Photo credit to Cate Kastriner

It all started when I heard on NPR that Crayola was retiring Dandelion as one of its crayon colors. Retiring a color struck me as an odd concept, but retiring Dandelion? Cheerful, plucky Dandelion, harbinger of spring, granter of wishes, sent out to pasture? It just didn’t seem right. Then, I read that Amy Ludwig VanDerwater was using crayon colors as inspiration for her poetry writing in April (here). What a great idea! So, I randomly pulled a crayon from my own crayon box, thinking it might inspire me in some way– And yes, you guessed it, I pulled Dandelion.

All of this got me thinking about dandelions which led me to pull out this treasured picture of my son. It melts my heart every time I look at it. Those sweet cheeks, the why-didn’t-his-mother-ever-cut-his-hair hair, the baby neck creases… and his one little hand carefully clasping a dandelion while the other hand rests open, filled with sunlight. All framed by a field full of brilliant yellow dandelions. Melts. My. Heart.



Thinking of him, the little him I miss so, and of my own memories of long ago dandelion-wishing days, mixed with thoughts about retiring, aging, and change to inspire this poem.


Your exuberant hue spangles the meadow
evokes the sweet, pressing heat
of lazy, fragrant afternoons
and the buzzing of pollen-dizzy bees
bobbing from blossom to blossom
in their mysterious, intricate dance

Your name conjures
the phantom touch of a small hand
long ago (or was it yesterday?)
presenting a wilting cluster
of starburst blossoms
with bent and broken milky stalks
love in a bouquet

Your toothy flowers burst with memories
of spring promises, childhood joy,
and gossamer wishes
cast on summer breezes

Perhaps we can trace our lost innocence
to the day we first scorned you
as a weed

Molly Hogan (c) 2017


The Poetry Friday Roundup is hosted this week by Doraine Bennett at her blog Dori Reads. Click on the link to enjoy some poems!

33 thoughts on “Dandelion

  1. vanessaw2007 says:

    Thanks for sharing the process for your inspiration for this beautiful, beautiful poem. You made my day.

    Liked by 1 person

  2. The granter of wishes describing the dandelion takes me back to Radburn park in Jersey where barefoot was the mode of transportation back in the day.

    Liked by 1 person

  3. Dandelions rarely get much love – they’re always being sprayed, plucked or cut, so it’s lovely to see these humble, happy balls of sunshine celebrated for a change!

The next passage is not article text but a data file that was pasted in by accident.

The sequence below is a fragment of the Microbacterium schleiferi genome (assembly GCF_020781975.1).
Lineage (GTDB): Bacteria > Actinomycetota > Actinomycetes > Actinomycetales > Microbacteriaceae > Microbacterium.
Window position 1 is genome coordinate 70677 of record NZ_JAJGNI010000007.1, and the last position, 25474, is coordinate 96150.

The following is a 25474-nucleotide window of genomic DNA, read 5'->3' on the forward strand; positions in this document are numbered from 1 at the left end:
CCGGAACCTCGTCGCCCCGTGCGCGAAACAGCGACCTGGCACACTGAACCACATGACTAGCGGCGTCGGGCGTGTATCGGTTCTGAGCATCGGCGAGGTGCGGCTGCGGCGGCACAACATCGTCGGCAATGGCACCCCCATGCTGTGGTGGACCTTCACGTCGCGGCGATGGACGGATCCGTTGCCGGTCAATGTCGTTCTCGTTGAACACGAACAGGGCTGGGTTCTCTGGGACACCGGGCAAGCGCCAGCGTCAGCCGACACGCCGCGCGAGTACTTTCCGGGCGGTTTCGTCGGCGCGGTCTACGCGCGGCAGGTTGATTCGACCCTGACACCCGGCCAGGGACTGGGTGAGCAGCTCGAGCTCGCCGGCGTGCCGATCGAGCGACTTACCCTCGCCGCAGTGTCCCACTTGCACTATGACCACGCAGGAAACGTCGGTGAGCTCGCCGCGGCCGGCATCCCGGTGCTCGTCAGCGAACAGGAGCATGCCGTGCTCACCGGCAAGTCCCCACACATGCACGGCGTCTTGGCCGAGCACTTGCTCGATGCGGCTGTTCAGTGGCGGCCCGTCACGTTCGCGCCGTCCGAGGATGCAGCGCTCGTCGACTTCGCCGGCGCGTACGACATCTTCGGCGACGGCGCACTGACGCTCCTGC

Liked by 1 person

  4. Appreciations for this sweet photo, lovely memory, but also rallying cry for we, the lovers of the dandy lion.
    It’s a gilded, story-gifting flower. Perhaps the first the most children clutch, as did your son.
    I was going to say little flower, because those are the ones I most often see. But your photos shows a field of great, tall-to-my-eye, beauties. Long may the dandelion seeds flow in the wind.
    I think I will rename all bright yellows in my color box, Dandelion.
    An inspiring post.

    Liked by 1 person

  5. Oh my, that photo melts my heart too, Molly! It reminds me of a similar photo I have stenciled in my memory—my son (at a similar age) offering me a two handed fistful of frangipani blossoms which he collected off the ground and held so gently, like baby chicks. Your beautiful poem says it all.

    Liked by 1 person

  6. This is wonderful, Molly! I love that spangled meadow, the “pollen-dizzy bees,” and that sweet picture of your son. How do the years fly by so fast?

    Liked by 1 person

  7. Alice Nine says:

    This is excellent, Molly. And just when I think it can’t get any better, you give me the last lines: “Perhaps we can trace our lost innocence / to the day we first scorned you / as a weed.” I think you are right.

    Liked by 1 person

  8. maryleehahn says:

    Oh, so much here to love! Dandelion being “sent out to pasture,” PICKING the dandelion crayon, your loving description of you long-ago son in the picture, and those last two lines — ZING.

    Liked by 1 person

  9. Such emotion in your description of your son. I miss those uncomplicated days, too, when wonder was taken for granted.

    Liked by 1 person

  10. Your poem melts my heart. I have a weakness for dandelions and love their bright yellow stars sprinkled across our yard.

    Liked by 1 person

  11. lindabaie says:

    I don’t understand why the retirement, either, Molly. Dandelions are still the beloved flower of children. Your picture is wonderful, and I can see why you wrote from it, a treasure first, now the pairing too. I love “(or was it yesterday?)”. So true.

    Liked by 1 person

    • mbhmaine says:

      Thanks, Linda. No one warned me that children graduating from college is harder than children leaving for college! It’s a very nostalgic time for me. I love my adult children, but how I miss those little ones!


  12. dorireads says:

    Oh my, heart melting in the extreme. And I do love dandelions. Who cares if they are weeds?

    Liked by 1 person

  13. Donna Smith says:

    Wonderful weaving! Beautiful poem! I love the picture, too. Together a treasure… all because of a dandelion.

    Liked by 1 person

  14. […] written about dandelions (to see a previous post and my favorite dandelion picture ever, click here). Every year they delight me more, and this year, it seems like there’s been a bumper crop. […]


  15. Gorgeous touching poem, and I love that pic of your young son Molly!

    Liked by 1 person

  16. cvarsalona says:

    I missed this one, first go round, and it is so precious a post, Molly-picture and poem – lovely!

    Liked by 1 person

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